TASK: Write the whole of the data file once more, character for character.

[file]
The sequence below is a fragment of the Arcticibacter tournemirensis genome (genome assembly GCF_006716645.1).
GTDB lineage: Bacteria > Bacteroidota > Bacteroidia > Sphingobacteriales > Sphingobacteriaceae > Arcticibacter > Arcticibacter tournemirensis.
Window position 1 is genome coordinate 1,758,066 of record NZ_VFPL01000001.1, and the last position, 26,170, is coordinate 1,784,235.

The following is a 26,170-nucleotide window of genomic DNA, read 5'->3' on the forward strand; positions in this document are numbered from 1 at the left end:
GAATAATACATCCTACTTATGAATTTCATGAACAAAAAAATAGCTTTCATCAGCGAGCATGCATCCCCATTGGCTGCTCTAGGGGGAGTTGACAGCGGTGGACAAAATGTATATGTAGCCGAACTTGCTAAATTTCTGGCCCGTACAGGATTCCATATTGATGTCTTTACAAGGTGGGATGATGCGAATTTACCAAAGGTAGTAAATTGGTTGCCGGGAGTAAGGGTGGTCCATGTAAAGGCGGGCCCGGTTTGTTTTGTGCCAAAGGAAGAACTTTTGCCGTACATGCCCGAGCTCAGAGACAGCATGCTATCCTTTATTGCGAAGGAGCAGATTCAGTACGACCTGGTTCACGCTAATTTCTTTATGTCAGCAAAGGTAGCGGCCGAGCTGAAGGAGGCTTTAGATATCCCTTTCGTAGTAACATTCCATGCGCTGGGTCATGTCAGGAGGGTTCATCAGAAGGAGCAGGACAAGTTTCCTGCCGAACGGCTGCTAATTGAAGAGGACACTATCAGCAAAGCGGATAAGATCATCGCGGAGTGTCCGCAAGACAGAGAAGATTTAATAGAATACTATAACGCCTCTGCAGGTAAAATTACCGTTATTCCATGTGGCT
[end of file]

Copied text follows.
The sequence below is a fragment of the Arcticibacter tournemirensis genome (genome assembly GCF_006716645.1).
GTDB lineage: Bacteria > Bacteroidota > Bacteroidia > Sphingobacteriales > Sphingobacteriaceae > Arcticibacter > Arcticibacter tournemirensis.
Window position 1 is genome coordinate 1,758,066 of record NZ_VFPL01000001.1, and the last position, 26,170, is coordinate 1,784,235.

The following is a 26,170-nucleotide window of genomic DNA, read 5'->3' on the forward strand; positions in this document are numbered from 1 at the left end:
GAATAATACATCCTACTTATGAATTTCATGAACAAAAAAATAGCTTTCATCAGCGAGCATGCATCCCCATTGGCTGCTCTAGGGGGAGTTGACAGCGGTGGACAAAATGTATATGTAGCCGAACTTGCTAAATTTCTGGCCCGTACAGGATTCCATATTGATGTCTTTACAAGGTGGGATGATGCGAATTTACCAAAGGTAGTAAATTGGTTGCCGGGAGTAAGGGTGGTCCATGTAAAGGCGGGCCCGGTTTGTTTTGTGCCAAAGGAAGAACTTTTGCCGTACATGCCCGAGCTCAGAGACAGCATGCTATCCTTTATTGCGAAGGAGCAGATTCAGTACGACCTGGTTCACGCTAATTTCTTTATGTCAGCAAAGGTAGCGGCCGAGCTGAAGGAGGCTTTAGATATCCCTTTCGTAGTAACATTCCATGCGCTGGGTCATGTCAGGAGGGTTCATCAGAAGGAGCAGGACAAGTTTCCTGCCGAACGGCTGCTAATTGAAGAGGACACTATCAGCAAAGCGGATAAGATCATCGCGGAGTGTCCGCAAGACAGAGAAGATTTAATAGAATACTATAACGCCTCTGCAGGTAAAATTACCGTTATTCCATGTGGCT